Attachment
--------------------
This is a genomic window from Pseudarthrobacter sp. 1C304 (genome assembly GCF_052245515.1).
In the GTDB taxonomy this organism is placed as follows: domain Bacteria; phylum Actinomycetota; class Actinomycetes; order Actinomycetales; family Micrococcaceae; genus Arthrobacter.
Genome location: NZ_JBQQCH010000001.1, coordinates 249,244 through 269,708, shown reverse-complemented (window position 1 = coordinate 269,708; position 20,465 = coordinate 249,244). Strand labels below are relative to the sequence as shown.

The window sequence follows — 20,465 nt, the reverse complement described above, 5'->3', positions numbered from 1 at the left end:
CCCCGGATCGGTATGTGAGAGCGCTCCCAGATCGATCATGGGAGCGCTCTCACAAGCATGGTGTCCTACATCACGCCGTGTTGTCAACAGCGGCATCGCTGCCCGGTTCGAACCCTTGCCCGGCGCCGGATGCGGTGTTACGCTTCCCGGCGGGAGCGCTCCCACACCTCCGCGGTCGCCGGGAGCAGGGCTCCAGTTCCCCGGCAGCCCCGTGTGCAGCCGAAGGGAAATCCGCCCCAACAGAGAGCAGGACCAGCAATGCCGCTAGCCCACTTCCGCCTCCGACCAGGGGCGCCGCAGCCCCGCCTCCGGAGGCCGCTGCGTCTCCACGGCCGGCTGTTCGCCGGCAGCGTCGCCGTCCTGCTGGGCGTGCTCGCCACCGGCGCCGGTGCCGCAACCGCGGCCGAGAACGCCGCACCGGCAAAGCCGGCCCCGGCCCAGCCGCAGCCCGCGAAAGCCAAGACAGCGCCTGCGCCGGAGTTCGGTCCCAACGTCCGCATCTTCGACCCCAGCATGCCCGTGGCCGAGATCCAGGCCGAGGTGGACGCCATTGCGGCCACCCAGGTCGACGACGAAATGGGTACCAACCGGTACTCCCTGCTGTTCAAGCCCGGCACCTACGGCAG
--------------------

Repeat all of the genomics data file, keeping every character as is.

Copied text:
This is a genomic window from Pseudarthrobacter sp. 1C304 (genome assembly GCF_052245515.1).
In the GTDB taxonomy this organism is placed as follows: domain Bacteria; phylum Actinomycetota; class Actinomycetes; order Actinomycetales; family Micrococcaceae; genus Arthrobacter.
Genome location: NZ_JBQQCH010000001.1, coordinates 249,244 through 269,708, shown reverse-complemented (window position 1 = coordinate 269,708; position 20,465 = coordinate 249,244). Strand labels below are relative to the sequence as shown.

The window sequence follows — 20,465 nt, the reverse complement described above, 5'->3', positions numbered from 1 at the left end:
CCCCGGATCGGTATGTGAGAGCGCTCCCAGATCGATCATGGGAGCGCTCTCACAAGCATGGTGTCCTACATCACGCCGTGTTGTCAACAGCGGCATCGCTGCCCGGTTCGAACCCTTGCCCGGCGCCGGATGCGGTGTTACGCTTCCCGGCGGGAGCGCTCCCACACCTCCGCGGTCGCCGGGAGCAGGGCTCCAGTTCCCCGGCAGCCCCGTGTGCAGCCGAAGGGAAATCCGCCCCAACAGAGAGCAGGACCAGCAATGCCGCTAGCCCACTTCCGCCTCCGACCAGGGGCGCCGCAGCCCCGCCTCCGGAGGCCGCTGCGTCTCCACGGCCGGCTGTTCGCCGGCAGCGTCGCCGTCCTGCTGGGCGTGCTCGCCACCGGCGCCGGTGCCGCAACCGCGGCCGAGAACGCCGCACCGGCAAAGCCGGCCCCGGCCCAGCCGCAGCCCGCGAAAGCCAAGACAGCGCCTGCGCCGGAGTTCGGTCCCAACGTCCGCATCTTCGACCCCAGCATGCCCGTGGCCGAGATCCAGGCCGAGGTGGACGCCATTGCGGCCACCCAGGTCGACGACGAAATGGGTACCAACCGGTACTCCCTGCTGTTCAAGCCCGGCACCTACGGCAG